A concave negative aspheric curve of the required convex aspheric curve 7 FIG. 3 is provided by molding or casting. The concave aspheric curve will have a longer central radius 2 FIG. 1 progressively changing to a shorter peripheral radius 3 FIG. 1. A spherical convex curve 4 FIG. 2 is cut and polished on the soft lens material in the hard xerogel state. The lens is hydrated to form a soft hydrogel lens having a spherical convex surface and a predetermined aspheric concave surface. The lens is placed on a spherical cornea 6 FIG. 3 allowing the concave negative refractive power aspheric surface to conform and assume the spherical shape of the cornea 6 FIG. 3. The convex lens surface will now have the required positive refractive power aspheric curve 7 FIG. 3. The soft lens central zone 2 FIG. 3 and peripheral zone 3 FIG. 3 will now have the spherical curvature of cornea 6 FIG. 3. The negative aspheric curve present on the concave soft lens surface is now transferred to the convex surface in positive form. The aspheric concave surface having a progressively shorter radius toward the edge will assume the shape of the convex corneal surface. The shorter peripheral concave radius will become a progressively longer convex radius. If this progressive peripheral flattening is controlled to the correct progression and amount to satisfy requirements of the above optical formula, spherical aberration of the eye can be greatly reduced or eliminated. This achievement cannot be accomplished with spectacles. The correction of spherical aberration can be carried out only at the corneal surface, the corneal surface being the prime refractive surface of the eye. The average cornea accounts for +40.00 to +48.00 diopters of the eyes refraction. This method is ideally suited to soft lens production as only four molded concave curvatures are required to fit all eye radii. This is due to the lens ability to conform and fit the cornea on which it is placed.

Various modifications can be made without departing from the spirit of this invention or the scope of the appended claims. The constants set forth in the disclosure are given as examples and are in no way final or binding. In view of the above, it will be seen that the several objects of the invention are obtained. As many changes could be made in the above constructions and methods without departing from the scope of the invention, it is intended that all matter contained in the above description shall be interpreted as illustrative and not in a limiting sense.

Patent Citations
Cited PatentFiling datePublication dateApplicantTitle
US3641717 *Feb 27, 1970Feb 15, 1972Charles W NeefeMethod for making aspheric convex surfaces
US3778937 *Nov 1, 1971Dec 18, 1973C NeefeMethod for making aspheric surfaces
US4084890 *May 7, 1975Apr 18, 1978Baron Henry JContact lens
Non-Patent Citations
Reference
1"Fitting Information", p. 5, Allan Isen.
2"Some Remarks on the Correction of Astigmatic Eyes by Means of Soft Contact Lenses", Contacto, Nov. 1975, pp. 4-8, Heinz Baron.
3 *Am. J. Optom. & Physiol. Optics, pp. 750 757, vol. 51, Oct. 74, Clinical Evaluation . . . Residual Astigmatism , Ron Kerns.
4Am. J. Optom. & Physiol. Optics, pp. 750-757, vol. 51, Oct.'74, "Clinical Evaluation . . . Residual Astigmatism", Ron Kerns.
5 *Fitting Information , p. 5, Allan Isen.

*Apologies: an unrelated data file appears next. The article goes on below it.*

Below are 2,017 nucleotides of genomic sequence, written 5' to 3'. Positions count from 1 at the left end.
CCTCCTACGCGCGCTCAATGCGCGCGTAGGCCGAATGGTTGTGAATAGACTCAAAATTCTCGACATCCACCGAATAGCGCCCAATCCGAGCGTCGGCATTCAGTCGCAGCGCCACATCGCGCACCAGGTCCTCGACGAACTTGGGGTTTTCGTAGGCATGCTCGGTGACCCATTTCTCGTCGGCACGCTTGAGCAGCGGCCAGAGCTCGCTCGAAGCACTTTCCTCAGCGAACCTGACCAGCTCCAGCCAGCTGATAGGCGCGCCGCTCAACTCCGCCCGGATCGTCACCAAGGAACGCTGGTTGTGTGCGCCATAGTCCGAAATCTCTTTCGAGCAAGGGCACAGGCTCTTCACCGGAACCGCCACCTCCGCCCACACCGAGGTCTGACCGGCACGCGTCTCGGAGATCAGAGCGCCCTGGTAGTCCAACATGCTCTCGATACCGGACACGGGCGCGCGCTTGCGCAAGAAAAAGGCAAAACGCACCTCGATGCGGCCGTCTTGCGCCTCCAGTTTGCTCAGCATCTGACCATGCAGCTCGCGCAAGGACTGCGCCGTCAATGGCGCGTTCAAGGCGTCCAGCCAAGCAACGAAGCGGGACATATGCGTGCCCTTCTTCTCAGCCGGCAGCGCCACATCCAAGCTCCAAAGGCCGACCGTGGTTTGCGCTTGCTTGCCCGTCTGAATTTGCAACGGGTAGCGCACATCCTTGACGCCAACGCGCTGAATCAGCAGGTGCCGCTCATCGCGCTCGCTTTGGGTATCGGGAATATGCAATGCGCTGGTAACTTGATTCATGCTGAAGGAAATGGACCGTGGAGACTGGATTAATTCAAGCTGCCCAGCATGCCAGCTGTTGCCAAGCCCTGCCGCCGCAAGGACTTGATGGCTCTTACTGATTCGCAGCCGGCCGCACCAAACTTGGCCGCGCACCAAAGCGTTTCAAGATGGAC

6 *Some Remarks on the Correction of Astigmatic Eyes by Means of Soft Contact Lenses , Contacto, Nov. 1975, pp. 4 8, Heinz Baron.
Referenced by
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US6325509Aug 20, 1999Dec 4, 2001Art Optical Contact Lens, Inc.Low-mass ophthalmic lens
US6520637Dec 4, 2001Feb 18, 2003Art Optical Contact Lens, Inc.Low-mass ophthalmic lens
US7192444May 24, 2002Mar 20, 2007Advanced Medical Optics, Inc.Aspheric soft lens
US7776086Apr 30, 2004Aug 17, 2010Revision Optics, Inc.Aspherical corneal implant
US8057541Oct 30, 2006Nov 15, 2011Revision Optics, Inc.Method of using small diameter intracorneal inlays to treat visual impairment
US8162953Mar 28, 2007Apr 24, 2012Revision Optics, Inc.Insertion system for corneal implants
US8469948Aug 23, 2010Jun 25, 2013Revision Optics, Inc.Methods and devices for forming corneal channels
US8540727Mar 2, 2012Sep 24, 2013Revision Optics, Inc.Insertion system for corneal implants
US8668735Oct 22, 2012Mar 11, 2014Revision Optics, Inc.Corneal implant storage and delivery devices
US8900296Apr 3, 2009Dec 2, 2014Revision Optics, Inc.Corneal inlay design and methods of correcting vision
US9005280Apr 10, 2012Apr 14, 2015Revision Optics, Inc.System for packaging and handling an implant and method of use
US9271828Jul 13, 2012Mar 1, 2016Revision Optics, Inc.Corneal implant retaining devices and methods of use
US9345569Oct 22, 2012May 24, 2016Revision Optics, Inc.Corneal implant storage and delivery devices
US20100079723 *Oct 1, 2008Apr 1, 2010Kingston Amanda CToric Ophthalimc Lenses Having Selected Spherical Aberration Characteristics
EP1243961A2 *Feb 20, 2002Sep 25, 2002Menicon Co., Ltd.Contact lens
Classifications
U.S. Classification264/1.1, 425/808
International ClassificationB29D11/00, G02C7/04
Cooperative ClassificationY10S425/808, B29D11/00932, G02C7/04, B29D11/00019
European ClassificationG02C7/04, B29D11/00C2, B29D11/00L
Legal Events
DateCodeEventDescription
Apr 3, 1989ASAssignment
Owner name: SUNSOFT CORPORATION, NEW MEXICO
Free format text: ASSIGNMENT OF ASSIGNORS INTEREST.;ASSIGNOR:NEEFE, CHARLES W. SR.;REEL/FRAME:005252/0135
Effective date: 19890330
Jun 20, 1989REMIMaintenance fee reminder mailed
Jul 17, 1989SULPSurcharge for late payment
Jul 17, 1989FPAYFee payment
Year of fee payment: 4
Jun 22, 1993REMIMaintenance fee reminder mailed
Nov 21, 1993LAPSLapse for failure to pay maintenance fees
Feb 1, 1994FPExpired due to failure to pay maintenance fee
Effective date: 19930912